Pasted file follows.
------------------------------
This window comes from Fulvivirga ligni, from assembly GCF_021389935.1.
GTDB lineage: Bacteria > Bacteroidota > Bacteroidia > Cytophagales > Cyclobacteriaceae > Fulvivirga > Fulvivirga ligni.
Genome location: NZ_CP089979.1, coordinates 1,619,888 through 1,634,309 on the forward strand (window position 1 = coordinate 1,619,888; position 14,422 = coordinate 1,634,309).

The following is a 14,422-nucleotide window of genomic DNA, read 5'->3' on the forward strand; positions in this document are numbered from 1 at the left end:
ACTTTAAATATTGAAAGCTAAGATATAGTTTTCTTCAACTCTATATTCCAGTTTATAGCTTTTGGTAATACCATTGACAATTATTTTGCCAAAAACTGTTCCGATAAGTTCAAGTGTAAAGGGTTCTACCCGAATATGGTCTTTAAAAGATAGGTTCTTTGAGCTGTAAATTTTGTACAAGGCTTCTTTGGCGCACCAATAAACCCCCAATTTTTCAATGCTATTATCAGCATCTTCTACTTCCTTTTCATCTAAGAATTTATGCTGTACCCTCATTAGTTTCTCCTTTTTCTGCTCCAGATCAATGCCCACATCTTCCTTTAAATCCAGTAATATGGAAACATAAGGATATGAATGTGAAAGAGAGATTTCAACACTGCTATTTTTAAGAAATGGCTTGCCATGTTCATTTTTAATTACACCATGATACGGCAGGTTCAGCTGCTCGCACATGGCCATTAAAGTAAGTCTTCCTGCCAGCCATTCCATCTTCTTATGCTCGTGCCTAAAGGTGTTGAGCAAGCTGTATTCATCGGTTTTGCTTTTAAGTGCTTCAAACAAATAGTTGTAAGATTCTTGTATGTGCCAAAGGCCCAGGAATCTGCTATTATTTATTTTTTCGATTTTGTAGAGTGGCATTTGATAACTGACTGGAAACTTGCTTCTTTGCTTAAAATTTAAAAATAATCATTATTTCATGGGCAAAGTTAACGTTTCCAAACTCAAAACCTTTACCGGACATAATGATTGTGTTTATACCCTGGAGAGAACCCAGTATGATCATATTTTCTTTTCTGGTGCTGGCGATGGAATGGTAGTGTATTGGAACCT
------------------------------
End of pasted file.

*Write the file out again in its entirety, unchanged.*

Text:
This window comes from Fulvivirga ligni, from assembly GCF_021389935.1.
GTDB lineage: Bacteria > Bacteroidota > Bacteroidia > Cytophagales > Cyclobacteriaceae > Fulvivirga > Fulvivirga ligni.
Genome location: NZ_CP089979.1, coordinates 1,619,888 through 1,634,309 on the forward strand (window position 1 = coordinate 1,619,888; position 14,422 = coordinate 1,634,309).

The following is a 14,422-nucleotide window of genomic DNA, read 5'->3' on the forward strand; positions in this document are numbered from 1 at the left end:
ACTTTAAATATTGAAAGCTAAGATATAGTTTTCTTCAACTCTATATTCCAGTTTATAGCTTTTGGTAATACCATTGACAATTATTTTGCCAAAAACTGTTCCGATAAGTTCAAGTGTAAAGGGTTCTACCCGAATATGGTCTTTAAAAGATAGGTTCTTTGAGCTGTAAATTTTGTACAAGGCTTCTTTGGCGCACCAATAAACCCCCAATTTTTCAATGCTATTATCAGCATCTTCTACTTCCTTTTCATCTAAGAATTTATGCTGTACCCTCATTAGTTTCTCCTTTTTCTGCTCCAGATCAATGCCCACATCTTCCTTTAAATCCAGTAATATGGAAACATAAGGATATGAATGTGAAAGAGAGATTTCAACACTGCTATTTTTAAGAAATGGCTTGCCATGTTCATTTTTAATTACACCATGATACGGCAGGTTCAGCTGCTCGCACATGGCCATTAAAGTAAGTCTTCCTGCCAGCCATTCCATCTTCTTATGCTCGTGCCTAAAGGTGTTGAGCAAGCTGTATTCATCGGTTTTGCTTTTAAGTGCTTCAAACAAATAGTTGTAAGATTCTTGTATGTGCCAAAGGCCCAGGAATCTGCTATTATTTATTTTTTCGATTTTGTAGAGTGGCATTTGATAACTGACTGGAAACTTGCTTCTTTGCTTAAAATTTAAAAATAATCATTATTTCATGGGCAAAGTTAACGTTTCCAAACTCAAAACCTTTACCGGACATAATGATTGTGTTTATACCCTGGAGAGAACCCAGTATGATCATATTTTCTTTTCTGGTGCTGGCGATGGAATGGTAGTGTATTGGAACCT